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[4]

How does Logan 12" compare to newer 12" imports?

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Investigator

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#1
Just wondering really. Since getting my Logan, I've been reading all I can find about them. I have gotten the impression that although we now consider them "American Iron" and group them with all other no longer produced machines in comparison to imports, they were considered somewhat light-weight.

Just kind of curious how they stack up against the current imports of similar size from Grizzly and PM etc. ?
 

projectnut

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#3
The term "light weight" all depends on who's making the assessment. When I purchased my Sheldon I had the choice of it or a Logan 12". I opted for the Sheldon in that it was built a bit sturdier, had a wider speed range, and came with more accessories. Having said that I believe both machines were intended for light commercial work, prototype shops, and/or repair shops. Neither were designed for or marketed to heavy machine fabrication shops that would most generally need to run at speeds and weight loadings above their design parameters

They are both well made machines and would withstand a commercial environment for many years. They are intended to be used within the parameters they were designed for. That doesn't include fixturing up 500 lb. parts and running them at top speeds all day long.

I put them in the same category as the Startrite H175 horizontal/vertical band saw or Bridgeport Series I vertical mill. The saw is a 7"x12" saw designed for the light industrial or repair shop. Startrite also made some monsters that could handle more than double the weight and volume of the smaller saw. Those who bought the same saw as I did and used it as designed are still using them without problems. Those that bought them to use in heavy production were disappointed that the saw couldn't keep up to the needed pace. Consequently they forced them to do things they were never designed to do. In the long run they ruined perfectly good saws by abusing them. Rather than admit they were used and abused some chose to label them as a POS rather than admit they bought the wrong saw for the job.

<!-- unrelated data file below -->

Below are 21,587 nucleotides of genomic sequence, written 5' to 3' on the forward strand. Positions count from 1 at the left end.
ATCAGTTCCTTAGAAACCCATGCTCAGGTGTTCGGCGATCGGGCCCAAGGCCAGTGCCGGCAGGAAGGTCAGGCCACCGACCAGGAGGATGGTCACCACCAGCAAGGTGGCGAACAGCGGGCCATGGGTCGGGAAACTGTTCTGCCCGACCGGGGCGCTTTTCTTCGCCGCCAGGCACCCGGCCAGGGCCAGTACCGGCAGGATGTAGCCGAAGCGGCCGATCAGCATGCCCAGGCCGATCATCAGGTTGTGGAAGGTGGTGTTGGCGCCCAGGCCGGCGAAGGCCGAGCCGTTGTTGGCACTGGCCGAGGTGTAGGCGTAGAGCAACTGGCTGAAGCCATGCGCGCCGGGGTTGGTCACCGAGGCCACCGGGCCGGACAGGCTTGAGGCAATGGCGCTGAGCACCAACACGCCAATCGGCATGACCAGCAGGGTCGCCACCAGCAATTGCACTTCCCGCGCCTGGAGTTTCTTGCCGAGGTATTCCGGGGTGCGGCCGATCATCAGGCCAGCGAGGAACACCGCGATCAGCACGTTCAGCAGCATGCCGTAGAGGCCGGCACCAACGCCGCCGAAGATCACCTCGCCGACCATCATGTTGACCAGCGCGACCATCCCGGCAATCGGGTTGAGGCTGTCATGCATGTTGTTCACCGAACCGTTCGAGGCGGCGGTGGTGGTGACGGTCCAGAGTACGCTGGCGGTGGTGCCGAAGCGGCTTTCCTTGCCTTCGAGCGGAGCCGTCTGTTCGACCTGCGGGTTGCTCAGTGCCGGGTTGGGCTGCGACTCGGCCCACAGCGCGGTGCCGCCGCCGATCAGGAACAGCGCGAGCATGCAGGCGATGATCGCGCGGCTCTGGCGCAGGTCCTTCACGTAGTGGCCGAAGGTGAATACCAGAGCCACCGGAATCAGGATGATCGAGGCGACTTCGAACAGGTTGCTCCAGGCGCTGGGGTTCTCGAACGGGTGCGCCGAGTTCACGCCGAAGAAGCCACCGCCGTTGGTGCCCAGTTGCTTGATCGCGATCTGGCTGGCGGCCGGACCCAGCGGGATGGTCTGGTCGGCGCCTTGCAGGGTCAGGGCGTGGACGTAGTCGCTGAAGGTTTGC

The Bridgeport Series I vertical mill is the most popular mill ever designed and built. It's been cloned by over a dozen manufacturers. Yet there are those out there that refer to them as wimpy, a cast iron rubber band, or a kids toy. Again these are the people who regularly want to run the machine at twice the capacity of its design, and can't understand why it won't hold up to the task.
 

markba633csi

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#4
As Anton Chigurr would say "choose the one right tool"
 

eeler1

Dang, buggered that up too!!
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#5
compred to a monarch or axelson or any number of makes with similar swing and center distance, the logan, atlas, southbend, etc are light weight. Similarly, compared to imports, you have to have identify which imports you are looking at.
 
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